substantive positions on an issue (‘To do philosophy
is to be always on the move’ – Jaspers), draws on
an eclectic stock of arguments culled from his previous schooling, adaptable to every subject. ‘If the
essays reduce every topic to a few constant
themes, this does not mean that the students are
incapable of more than three or four ideas which
are always the same. Nor does it mean, as one
regularly reads in examiners’ reports, that they
use the topics merely as pretexts for ready-made
procedures. But it may well be that students are
only sure of the validity in school of a small number
of themes’ – precisely those which have survived
the selection operated by correction throughout
their essay-writing careers.

At a linguistic level as well, the essays showed
a marked lack of those logical and syntactic formations necessary in critical and analytical discussion.

But, again, this cannot be taken as meaning that the
students are somehow linguistically deficient; the
students display in E>~her school subjects their
mastery of these resources. Their absence in
philosophy is the mark of a censorship; already in
their school career students have learned that ideas
are no more to be criticised than colours or tastes.

A taboo exists on the scrutiny of opinions. This
prohibition of analytical and critical procedures as
applied to ideas is frequently asserted explicitly
and dogmatically by state education officials. In the
words of the president of the French League of
Education, teachers must ‘accustom pupils from
the beginning to the idea that all opinions, all sincere b9liefs deserve the respect which is due to any
creative human effort’, and ‘one either espouses or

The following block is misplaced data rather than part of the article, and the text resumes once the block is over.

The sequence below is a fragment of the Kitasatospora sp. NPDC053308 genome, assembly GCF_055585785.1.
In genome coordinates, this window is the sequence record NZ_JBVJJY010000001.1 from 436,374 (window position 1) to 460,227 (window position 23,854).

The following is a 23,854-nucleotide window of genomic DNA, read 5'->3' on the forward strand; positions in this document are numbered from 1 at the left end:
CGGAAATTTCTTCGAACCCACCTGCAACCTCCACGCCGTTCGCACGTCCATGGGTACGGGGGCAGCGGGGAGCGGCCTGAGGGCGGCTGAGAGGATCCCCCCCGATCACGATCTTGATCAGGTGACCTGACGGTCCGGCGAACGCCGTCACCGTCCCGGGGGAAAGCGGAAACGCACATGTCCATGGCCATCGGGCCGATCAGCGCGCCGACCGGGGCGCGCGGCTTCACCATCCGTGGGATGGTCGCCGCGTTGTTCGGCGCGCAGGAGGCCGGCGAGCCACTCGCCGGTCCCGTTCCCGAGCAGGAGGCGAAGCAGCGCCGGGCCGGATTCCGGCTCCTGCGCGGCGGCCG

rejects an idea, but in any case one doesn’t play
around with it’. Those essays which call for analytical/ critical commentary on a text of Plato or
Levi-Strauss are instead written as paraphrases
of opinions held by Plato or Levi-Strauss. The
student falls back on certain resources to produce
a substitute for the impossible underta~ing, such
as vehement expressions of approval or disapproval.

‘For the student to appear indifferent to the problem
or text would be inadmissible; it would show a lack
of interest insulting to the teacher. ‘

At the same time, such procedures serve to constitute, within the text, the officially defined identit}
of the author – the pupil – and of the destined recipi-

ent, the teacher. ‘They inscribe themselves in the
texts as pupils and adolescents by adopting the discourse of malaise, of romantic revolt, generous
and sterile, exalted and intransigent. ‘ The ~gnostic
confession ‘I don’t know’ is incongruous and inadmissable in a teacher (how would he then have
authority to teach?), but admissable and acceptable
in a pupil. The pupil-teacher situation possesses a
certain ambiguity wt?-ich .emerges in the essay s: the
writers ‘inscribe their supposed reCipient in statements aimed at showing an interiorisation and incorporation of certain values supposed to be those
of the recipient’; at the same time the flights of
pomposity express the fact that the st~dent is trying
hard, and even having some success in becoming a